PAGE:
Review: Root

Root’s deep asymmetry is one of its defining characteristics, making it a game that begs to be played over and over again. It is a game that takes concepts of real life conflicts and transposes them across a forest filled with charming creatures. The direct interaction in this game means that it’s up to the players to maintain a proper balance, through helping or harming the other factions as they see fit. With each faction having a completely different tempo and progression, there is often a steep initial learning curve in this regard.

In my own experience playing Root, I often felt like the victory (or more often, defeat) was primarily out of my control, heavily influenced by the actions or inactions of other players. Maybe the Marquise ignored the Woodland Alliance early on, allowing them to revolt and churn out the Sympathy VPs at an unstoppable clip. Or maybe the Eyrie completely forgot about trading with the Riverfolk Company simply because they were seated all the way at the opposite end of the table. Despite a sense of lingering frustration, each game I was also left with a sense that next time will be better.

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Setup for a standard 4 player game of Root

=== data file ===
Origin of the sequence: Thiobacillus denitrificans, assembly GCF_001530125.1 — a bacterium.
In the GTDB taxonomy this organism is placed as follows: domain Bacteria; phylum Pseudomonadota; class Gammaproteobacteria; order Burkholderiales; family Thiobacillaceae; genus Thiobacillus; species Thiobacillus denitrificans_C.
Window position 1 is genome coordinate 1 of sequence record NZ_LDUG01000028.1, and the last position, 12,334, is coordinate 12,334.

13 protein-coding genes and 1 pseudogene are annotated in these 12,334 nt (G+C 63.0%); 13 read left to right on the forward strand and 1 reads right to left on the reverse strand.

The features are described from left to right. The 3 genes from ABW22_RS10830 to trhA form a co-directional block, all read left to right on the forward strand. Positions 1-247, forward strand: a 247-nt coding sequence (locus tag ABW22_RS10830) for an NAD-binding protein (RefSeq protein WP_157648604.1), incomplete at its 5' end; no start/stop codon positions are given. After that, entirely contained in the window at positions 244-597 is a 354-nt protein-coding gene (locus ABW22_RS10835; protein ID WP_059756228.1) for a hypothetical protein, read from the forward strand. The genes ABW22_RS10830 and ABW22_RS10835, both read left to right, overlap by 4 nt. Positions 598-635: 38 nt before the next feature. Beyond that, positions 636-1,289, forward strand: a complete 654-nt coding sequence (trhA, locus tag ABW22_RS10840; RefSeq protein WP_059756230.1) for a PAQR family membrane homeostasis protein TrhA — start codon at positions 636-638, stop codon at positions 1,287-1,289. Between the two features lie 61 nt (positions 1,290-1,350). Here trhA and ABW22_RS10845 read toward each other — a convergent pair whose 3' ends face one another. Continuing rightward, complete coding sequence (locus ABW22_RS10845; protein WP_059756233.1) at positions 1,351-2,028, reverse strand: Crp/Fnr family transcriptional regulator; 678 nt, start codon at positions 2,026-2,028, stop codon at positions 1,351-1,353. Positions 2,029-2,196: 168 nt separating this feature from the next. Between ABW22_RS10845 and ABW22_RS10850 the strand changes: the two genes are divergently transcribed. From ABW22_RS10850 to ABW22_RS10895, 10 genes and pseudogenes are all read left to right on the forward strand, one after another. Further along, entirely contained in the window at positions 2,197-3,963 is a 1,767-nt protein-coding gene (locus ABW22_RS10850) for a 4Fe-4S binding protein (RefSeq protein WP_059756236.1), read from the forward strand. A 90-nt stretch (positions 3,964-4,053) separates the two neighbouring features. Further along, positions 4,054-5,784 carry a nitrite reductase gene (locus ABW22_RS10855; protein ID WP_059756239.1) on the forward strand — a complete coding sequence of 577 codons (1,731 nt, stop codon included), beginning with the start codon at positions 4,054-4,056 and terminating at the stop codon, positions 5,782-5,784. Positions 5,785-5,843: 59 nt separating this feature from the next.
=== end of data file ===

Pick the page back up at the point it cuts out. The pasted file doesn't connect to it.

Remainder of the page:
In reality, I haven’t yet reached that summit with Root – that game where everyone plays a seemingly flawless game, the most deserving player emerges as the winner through their own merit, and everyone applauds their brilliant strategy. And frankly, I don’t know if I ever will. So that leaves me with the question – is Root a game that’s worth my time?

Like the game itself – the answer to that question is complex, and probably different for each person who plays it. I went back and forth over this, but ultimately for me the answer is yes. If you can get past the concern over who ultimately wins and loses, then you’ll be able to appreciate this game for what it is – a fascinating sandbox where players can test and learn how these completely unique factions interact with one another.